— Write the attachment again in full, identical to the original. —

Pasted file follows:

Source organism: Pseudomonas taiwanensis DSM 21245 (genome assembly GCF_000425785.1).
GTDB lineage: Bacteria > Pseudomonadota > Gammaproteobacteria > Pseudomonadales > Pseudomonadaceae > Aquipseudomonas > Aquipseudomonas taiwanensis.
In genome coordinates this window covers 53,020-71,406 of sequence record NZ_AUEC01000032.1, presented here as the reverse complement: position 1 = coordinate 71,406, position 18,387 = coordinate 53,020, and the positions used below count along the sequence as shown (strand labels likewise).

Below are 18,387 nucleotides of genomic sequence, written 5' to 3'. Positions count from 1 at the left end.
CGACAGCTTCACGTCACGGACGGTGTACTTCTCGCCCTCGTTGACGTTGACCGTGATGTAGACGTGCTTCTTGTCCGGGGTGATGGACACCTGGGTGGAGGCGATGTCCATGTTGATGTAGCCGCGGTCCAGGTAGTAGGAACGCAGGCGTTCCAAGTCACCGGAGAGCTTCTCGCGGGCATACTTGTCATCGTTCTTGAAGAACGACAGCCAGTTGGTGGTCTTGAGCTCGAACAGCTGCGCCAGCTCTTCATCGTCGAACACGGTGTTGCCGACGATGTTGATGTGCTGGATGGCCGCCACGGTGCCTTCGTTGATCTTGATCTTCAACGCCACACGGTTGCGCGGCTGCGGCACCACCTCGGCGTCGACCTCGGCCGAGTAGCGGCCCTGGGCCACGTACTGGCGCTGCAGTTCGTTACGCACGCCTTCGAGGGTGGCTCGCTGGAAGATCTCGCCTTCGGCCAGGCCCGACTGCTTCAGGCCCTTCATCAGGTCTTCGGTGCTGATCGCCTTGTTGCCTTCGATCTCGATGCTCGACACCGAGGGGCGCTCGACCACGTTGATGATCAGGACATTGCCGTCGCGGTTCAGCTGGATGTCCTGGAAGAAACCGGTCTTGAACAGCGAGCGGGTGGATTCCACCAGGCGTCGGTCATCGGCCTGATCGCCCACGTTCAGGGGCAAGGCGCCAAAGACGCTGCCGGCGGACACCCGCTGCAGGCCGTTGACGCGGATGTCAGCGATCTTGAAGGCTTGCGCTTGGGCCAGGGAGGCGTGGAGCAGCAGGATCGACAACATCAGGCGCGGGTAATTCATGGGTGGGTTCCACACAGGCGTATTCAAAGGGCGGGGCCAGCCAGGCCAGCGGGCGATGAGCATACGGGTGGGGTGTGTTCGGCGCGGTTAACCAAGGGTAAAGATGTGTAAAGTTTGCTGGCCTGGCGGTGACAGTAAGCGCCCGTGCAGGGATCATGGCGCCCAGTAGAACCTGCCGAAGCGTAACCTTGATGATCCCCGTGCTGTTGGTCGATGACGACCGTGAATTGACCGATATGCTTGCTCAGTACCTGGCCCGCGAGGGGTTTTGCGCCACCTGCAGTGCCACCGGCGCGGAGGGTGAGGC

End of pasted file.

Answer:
Source organism: Pseudomonas taiwanensis DSM 21245 (genome assembly GCF_000425785.1).
GTDB lineage: Bacteria > Pseudomonadota > Gammaproteobacteria > Pseudomonadales > Pseudomonadaceae > Aquipseudomonas > Aquipseudomonas taiwanensis.
In genome coordinates this window covers 53,020-71,406 of sequence record NZ_AUEC01000032.1, presented here as the reverse complement: position 1 = coordinate 71,406, position 18,387 = coordinate 53,020, and the positions used below count along the sequence as shown (strand labels likewise).

Below are 18,387 nucleotides of genomic sequence, written 5' to 3'. Positions count from 1 at the left end.
CGACAGCTTCACGTCACGGACGGTGTACTTCTCGCCCTCGTTGACGTTGACCGTGATGTAGACGTGCTTCTTGTCCGGGGTGATGGACACCTGGGTGGAGGCGATGTCCATGTTGATGTAGCCGCGGTCCAGGTAGTAGGAACGCAGGCGTTCCAAGTCACCGGAGAGCTTCTCGCGGGCATACTTGTCATCGTTCTTGAAGAACGACAGCCAGTTGGTGGTCTTGAGCTCGAACAGCTGCGCCAGCTCTTCATCGTCGAACACGGTGTTGCCGACGATGTTGATGTGCTGGATGGCCGCCACGGTGCCTTCGTTGATCTTGATCTTCAACGCCACACGGTTGCGCGGCTGCGGCACCACCTCGGCGTCGACCTCGGCCGAGTAGCGGCCCTGGGCCACGTACTGGCGCTGCAGTTCGTTACGCACGCCTTCGAGGGTGGCTCGCTGGAAGATCTCGCCTTCGGCCAGGCCCGACTGCTTCAGGCCCTTCATCAGGTCTTCGGTGCTGATCGCCTTGTTGCCTTCGATCTCGATGCTCGACACCGAGGGGCGCTCGACCACGTTGATGATCAGGACATTGCCGTCGCGGTTCAGCTGGATGTCCTGGAAGAAACCGGTCTTGAACAGCGAGCGGGTGGATTCCACCAGGCGTCGGTCATCGGCCTGATCGCCCACGTTCAGGGGCAAGGCGCCAAAGACGCTGCCGGCGGACACCCGCTGCAGGCCGTTGACGCGGATGTCAGCGATCTTGAAGGCTTGCGCTTGGGCCAGGGAGGCGTGGAGCAGCAGGATCGACAACATCAGGCGCGGGTAATTCATGGGTGGGTTCCACACAGGCGTATTCAAAGGGCGGGGCCAGCCAGGCCAGCGGGCGATGAGCATACGGGTGGGGTGTGTTCGGCGCGGTTAACCAAGGGTAAAGATGTGTAAAGTTTGCTGGCCTGGCGGTGACAGTAAGCGCCCGTGCAGGGATCATGGCGCCCAGTAGAACCTGCCGAAGCGTAACCTTGATGATCCCCGTGCTGTTGGTCGATGACGACCGTGAATTGACCGATATGCTTGCTCAGTACCTGGCCCGCGAGGGGTTTTGCGCCACCTGCAGTGCCACCGGCGCGGAGGGTGAGGC